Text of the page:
Adoniram-Judson-Large

Adoniram Judson (1788-1850) was born at Malden, Massachusetts, [United States] on the 9th of August 1788, the son of a Congregational minister. He graduated at Brown University in 1807, was successively a school teacher and an actor, completed a course at the Andover Theological Seminary in September 1810, and was at once licensed to preach as a Congregational clergyman.  
In the summer of 1810, he believed God wanted him to be a missionary. His appointment to India followed, and in 1812, accompanied by his wife, Ann Hasseltine Judson (1789-1826), he went to Calcutta. On the voyage both became advocates of baptism by immersion and were cut off from Congregationalism, they began independent work. In 1814, they began to receive support from the American Baptist missionary union, which had been founded with the primary object of keeping them in the field.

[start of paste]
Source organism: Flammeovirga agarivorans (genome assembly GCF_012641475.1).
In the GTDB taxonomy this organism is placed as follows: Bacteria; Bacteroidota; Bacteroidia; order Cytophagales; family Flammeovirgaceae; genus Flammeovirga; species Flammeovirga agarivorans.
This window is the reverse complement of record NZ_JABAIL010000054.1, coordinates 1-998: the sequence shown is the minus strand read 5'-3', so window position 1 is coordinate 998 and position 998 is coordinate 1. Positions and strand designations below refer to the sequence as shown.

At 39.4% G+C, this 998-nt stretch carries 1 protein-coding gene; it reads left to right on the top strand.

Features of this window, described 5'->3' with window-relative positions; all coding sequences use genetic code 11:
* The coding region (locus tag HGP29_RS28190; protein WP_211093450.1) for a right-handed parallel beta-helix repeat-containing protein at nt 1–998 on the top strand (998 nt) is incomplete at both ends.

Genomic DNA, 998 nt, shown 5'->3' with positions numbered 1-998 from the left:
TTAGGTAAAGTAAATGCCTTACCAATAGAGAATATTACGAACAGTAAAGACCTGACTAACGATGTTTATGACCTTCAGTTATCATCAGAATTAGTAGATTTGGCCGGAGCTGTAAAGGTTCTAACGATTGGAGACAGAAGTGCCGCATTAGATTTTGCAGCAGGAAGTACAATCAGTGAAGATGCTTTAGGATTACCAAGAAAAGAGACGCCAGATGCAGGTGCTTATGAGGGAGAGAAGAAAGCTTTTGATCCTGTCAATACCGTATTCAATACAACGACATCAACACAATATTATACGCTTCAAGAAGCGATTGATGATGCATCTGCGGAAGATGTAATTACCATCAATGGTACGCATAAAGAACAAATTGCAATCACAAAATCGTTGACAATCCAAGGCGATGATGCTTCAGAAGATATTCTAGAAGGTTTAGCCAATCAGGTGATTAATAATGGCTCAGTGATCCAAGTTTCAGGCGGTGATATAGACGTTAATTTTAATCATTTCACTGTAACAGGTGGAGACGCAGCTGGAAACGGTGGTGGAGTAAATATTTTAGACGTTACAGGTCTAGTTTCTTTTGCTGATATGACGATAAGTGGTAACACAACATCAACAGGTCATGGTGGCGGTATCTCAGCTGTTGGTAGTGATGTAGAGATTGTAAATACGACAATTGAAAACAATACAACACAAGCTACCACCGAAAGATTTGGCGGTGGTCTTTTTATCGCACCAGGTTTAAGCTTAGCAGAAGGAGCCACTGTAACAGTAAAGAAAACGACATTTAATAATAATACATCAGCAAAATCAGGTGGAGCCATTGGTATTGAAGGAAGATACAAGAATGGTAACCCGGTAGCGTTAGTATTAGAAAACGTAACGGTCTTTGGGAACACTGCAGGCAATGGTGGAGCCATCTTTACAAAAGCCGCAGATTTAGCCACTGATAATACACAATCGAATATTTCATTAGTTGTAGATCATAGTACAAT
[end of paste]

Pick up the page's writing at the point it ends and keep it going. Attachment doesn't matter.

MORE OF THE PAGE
After a few months at Madras, they settled at Rangoon. There Judson mastered Burmese, into which he translated part of the Gospels with his wife's help. In 1824, he removed to Ava, where during the war between the East India Company and Burma he was imprisoned for almost two years. After peace had been brought about (largely, it is said, through his exertions) Mrs Judson died.
In 1827, Judson removed his headquarters to Maulmain, where school buildings and a church were erected, and where in 1834 he married Sarah Hall Boardman (1803-1845). In 1833, he completed his translation of the Bible; in succeeding years he compiled a Burmese grammar, a Burmese dictionary, and a Pali dictionary. Judson came back to the States once in 39 years and married Emily Chubbuck (18171854), well-known as a poet and novelist. She returned with him in 1846 to Burma, where the rest of his life was devoted largely to the rewriting of his Burmese dictionary.
He died at sea on the 12th of April 1850. Judson was perhaps the greatest, as he was practically the first, of the many missionaries sent from the United States into foreign fields: his fervour, his devotion to duty, and his fortitude in the face of danger mark him as the prototype of the American missionary.